Posted by DAVID | Report as abusive
 

In one of the press photos I saw she looked just like a character from Reign: The Conquereor – maybe that’s what they meant by “Macedonian.”

Posted by EEdwin | Report as abusive
 

Why the need to comment on whether or not her body is pretty, why is it that a woman is so harshly judged for being too skinny or too big. Obviously htis wpoman has a problem and is undernourished, stop making comments about how beautiful/ugly she is. that’s what the competition was for.

Posted by Kate | Report as abusive
 

kate your oblivious to the world. your telling me that if you were in charge of the competition, you would not feel bad about allowing malnutritioned competitors to competete when their lives are in danger. get your life together

Posted by DAVID | Report as abusive
 

Ive been skinny my whole life, have been constantly criticized for it and made fun of. Ive also been trying to gain wieght and its next to impossible for me. I understand what shes going through and believe her 100 percent why is it so hard for people to believe that skinny people may naturally be like that??? She is 5-11 its probubly 10 times more difficult for her to gain wieght. Everyone who is stick thin is not aneroxic…people need to get over it. As long as shes happy with what she looks like thats all that really matters

Posted by Dee | Report as abusive
 

for one thing Deeeeeee. its not aneroxic its anorexic. wow i guess skinny cant spell either. regardless if she’s a natural twig, she should not be allowed to compete in a competition where younger girls look up to them. they are portrayed as beautiful women, which send a message to younger girlsa that thats what their supposed to look like. from a real man’s veiw, yeah being skinny is okay but not in a place where younger girls and women are gonna look up to you and have unrealistic expectations of other bodies. and thats that you pre-madonna.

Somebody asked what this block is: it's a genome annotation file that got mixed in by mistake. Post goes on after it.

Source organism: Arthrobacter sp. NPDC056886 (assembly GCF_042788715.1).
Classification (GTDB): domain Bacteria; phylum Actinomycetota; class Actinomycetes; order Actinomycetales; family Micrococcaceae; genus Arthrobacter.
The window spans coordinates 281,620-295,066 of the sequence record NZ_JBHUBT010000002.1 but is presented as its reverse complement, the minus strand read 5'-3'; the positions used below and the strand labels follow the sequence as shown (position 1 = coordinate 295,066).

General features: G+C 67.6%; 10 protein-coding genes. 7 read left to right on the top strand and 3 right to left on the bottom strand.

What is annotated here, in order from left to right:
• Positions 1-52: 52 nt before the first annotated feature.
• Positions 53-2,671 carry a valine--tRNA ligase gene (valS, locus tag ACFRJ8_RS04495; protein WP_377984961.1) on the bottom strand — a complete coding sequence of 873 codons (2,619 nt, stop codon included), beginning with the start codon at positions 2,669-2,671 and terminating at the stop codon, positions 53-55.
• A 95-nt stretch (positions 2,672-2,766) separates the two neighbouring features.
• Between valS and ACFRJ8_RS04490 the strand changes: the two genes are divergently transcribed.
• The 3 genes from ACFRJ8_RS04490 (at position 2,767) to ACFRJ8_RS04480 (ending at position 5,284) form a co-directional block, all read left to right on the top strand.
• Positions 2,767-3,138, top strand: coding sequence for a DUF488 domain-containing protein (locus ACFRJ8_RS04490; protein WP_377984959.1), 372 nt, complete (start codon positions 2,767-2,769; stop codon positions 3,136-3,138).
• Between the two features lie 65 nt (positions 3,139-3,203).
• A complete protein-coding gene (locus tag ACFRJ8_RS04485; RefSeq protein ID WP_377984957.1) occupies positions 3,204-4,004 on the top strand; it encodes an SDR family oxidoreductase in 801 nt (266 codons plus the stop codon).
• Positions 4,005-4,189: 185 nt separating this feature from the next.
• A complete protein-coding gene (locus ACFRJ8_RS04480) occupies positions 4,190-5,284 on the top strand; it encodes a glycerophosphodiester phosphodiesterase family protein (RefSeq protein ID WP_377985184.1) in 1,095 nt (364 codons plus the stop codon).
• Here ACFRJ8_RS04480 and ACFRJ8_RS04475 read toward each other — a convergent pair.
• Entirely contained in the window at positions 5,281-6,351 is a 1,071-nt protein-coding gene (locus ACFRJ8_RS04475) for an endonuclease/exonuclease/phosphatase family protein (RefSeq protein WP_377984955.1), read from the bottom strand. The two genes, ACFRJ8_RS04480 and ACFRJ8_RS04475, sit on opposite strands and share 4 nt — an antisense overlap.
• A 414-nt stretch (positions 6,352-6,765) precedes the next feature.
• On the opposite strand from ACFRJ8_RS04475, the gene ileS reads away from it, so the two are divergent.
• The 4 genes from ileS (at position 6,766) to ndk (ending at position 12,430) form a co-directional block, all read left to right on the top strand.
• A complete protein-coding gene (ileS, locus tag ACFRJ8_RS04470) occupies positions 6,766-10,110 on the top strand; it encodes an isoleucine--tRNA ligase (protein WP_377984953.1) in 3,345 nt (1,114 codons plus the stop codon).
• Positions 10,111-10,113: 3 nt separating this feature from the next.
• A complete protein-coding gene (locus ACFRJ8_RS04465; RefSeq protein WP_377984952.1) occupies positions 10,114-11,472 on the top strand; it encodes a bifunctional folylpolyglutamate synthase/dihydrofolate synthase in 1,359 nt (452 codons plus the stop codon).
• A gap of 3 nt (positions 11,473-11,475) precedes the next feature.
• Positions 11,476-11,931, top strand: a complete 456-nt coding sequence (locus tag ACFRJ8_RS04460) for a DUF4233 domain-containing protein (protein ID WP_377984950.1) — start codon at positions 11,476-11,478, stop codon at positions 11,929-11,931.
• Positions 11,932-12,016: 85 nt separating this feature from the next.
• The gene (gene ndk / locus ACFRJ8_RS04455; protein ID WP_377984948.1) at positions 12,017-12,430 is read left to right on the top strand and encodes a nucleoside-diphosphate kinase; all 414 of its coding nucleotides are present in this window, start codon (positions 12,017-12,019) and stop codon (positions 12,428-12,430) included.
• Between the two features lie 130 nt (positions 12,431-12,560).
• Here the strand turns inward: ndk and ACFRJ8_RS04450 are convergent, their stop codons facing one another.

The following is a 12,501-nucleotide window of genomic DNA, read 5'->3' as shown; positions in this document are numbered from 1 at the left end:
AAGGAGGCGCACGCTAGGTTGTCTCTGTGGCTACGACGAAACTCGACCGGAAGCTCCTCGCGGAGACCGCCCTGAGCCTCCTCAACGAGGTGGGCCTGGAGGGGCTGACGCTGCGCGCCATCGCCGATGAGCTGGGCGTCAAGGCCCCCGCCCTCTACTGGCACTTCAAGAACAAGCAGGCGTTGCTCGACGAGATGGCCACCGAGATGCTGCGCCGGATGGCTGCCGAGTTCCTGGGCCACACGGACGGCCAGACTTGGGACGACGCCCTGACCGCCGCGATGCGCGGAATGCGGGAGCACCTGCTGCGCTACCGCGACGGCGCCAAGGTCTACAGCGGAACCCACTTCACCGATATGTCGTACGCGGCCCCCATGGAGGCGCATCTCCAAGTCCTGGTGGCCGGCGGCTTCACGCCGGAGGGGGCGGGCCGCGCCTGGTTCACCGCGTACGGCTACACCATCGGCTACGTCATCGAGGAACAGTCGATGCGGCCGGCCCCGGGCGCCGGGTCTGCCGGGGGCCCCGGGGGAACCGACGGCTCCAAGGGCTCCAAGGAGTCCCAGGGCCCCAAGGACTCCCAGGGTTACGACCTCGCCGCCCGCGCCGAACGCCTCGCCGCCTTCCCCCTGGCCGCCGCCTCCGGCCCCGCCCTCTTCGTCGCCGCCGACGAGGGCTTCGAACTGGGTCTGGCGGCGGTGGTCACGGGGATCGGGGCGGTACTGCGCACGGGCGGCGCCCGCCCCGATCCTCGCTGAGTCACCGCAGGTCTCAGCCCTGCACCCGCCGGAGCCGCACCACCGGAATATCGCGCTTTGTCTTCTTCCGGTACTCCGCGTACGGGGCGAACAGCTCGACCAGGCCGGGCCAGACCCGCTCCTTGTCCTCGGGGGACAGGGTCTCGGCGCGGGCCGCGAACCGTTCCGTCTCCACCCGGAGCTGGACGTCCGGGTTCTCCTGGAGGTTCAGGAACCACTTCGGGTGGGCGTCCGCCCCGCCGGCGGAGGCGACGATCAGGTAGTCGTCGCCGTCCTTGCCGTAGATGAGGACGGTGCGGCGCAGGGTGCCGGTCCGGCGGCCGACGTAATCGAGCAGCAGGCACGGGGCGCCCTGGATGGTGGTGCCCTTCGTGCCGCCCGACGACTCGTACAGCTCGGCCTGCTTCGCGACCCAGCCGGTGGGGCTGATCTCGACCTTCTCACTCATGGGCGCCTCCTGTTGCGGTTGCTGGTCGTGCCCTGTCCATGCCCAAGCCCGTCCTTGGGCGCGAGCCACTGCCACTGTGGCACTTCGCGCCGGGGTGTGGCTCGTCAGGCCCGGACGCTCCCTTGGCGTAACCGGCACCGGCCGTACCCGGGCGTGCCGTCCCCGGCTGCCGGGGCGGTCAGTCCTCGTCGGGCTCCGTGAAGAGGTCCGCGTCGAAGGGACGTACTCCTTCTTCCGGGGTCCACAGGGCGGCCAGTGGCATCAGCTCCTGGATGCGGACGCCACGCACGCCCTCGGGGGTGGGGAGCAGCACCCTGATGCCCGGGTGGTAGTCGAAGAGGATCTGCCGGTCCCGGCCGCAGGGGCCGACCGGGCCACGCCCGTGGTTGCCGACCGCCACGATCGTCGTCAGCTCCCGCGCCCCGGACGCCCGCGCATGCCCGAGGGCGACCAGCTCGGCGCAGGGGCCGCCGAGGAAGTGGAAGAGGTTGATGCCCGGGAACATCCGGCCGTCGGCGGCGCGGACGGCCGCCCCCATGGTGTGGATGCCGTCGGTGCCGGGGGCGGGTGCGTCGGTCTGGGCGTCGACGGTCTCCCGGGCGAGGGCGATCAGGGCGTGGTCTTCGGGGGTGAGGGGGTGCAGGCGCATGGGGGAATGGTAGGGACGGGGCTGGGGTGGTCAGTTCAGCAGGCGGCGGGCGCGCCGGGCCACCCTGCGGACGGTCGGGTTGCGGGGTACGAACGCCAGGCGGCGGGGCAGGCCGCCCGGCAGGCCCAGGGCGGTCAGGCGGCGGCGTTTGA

Posted by david | Report as abusive
 

Six meals a day? More like six raisins a day? Obviously being that skinny, the brain doesn’t have any nourishment.

The things we women do put vanity over our health is insanity. Not only that, what we promote our unhealthy life-style to others, especially children, encouraging them to do the same. This goes for men and women. It’s a deadly cycle and I hope one day, those gay fashion men will see that clothes aren’t meant for skeletons to flaunt. Personality is something that will always stay the same, not the body.

Posted by -recovering anorexic | Report as abusive
 

I’d rather be bit thin like her than too fat, with a diagnosis of pre-diabetes, like me.
Besides, who can tell if she is attractive or not without talking to her first?

Posted by Justinfromwork | Report as abusive
 

Post Your Comment

We welcome comments that advance the story through relevant opinion, anecdotes, links and data. If you see a comment that you believe is irrelevant or inappropriate, you can flag it to our editors by using the report abuse links. Views expressed in the comments do not represent those of Reuters. For more information on our comment policy, see http://blogs.reuters.com/fulldisclosure/2010/09/27/toward-a-more-thoughtful-conversation-on-stories/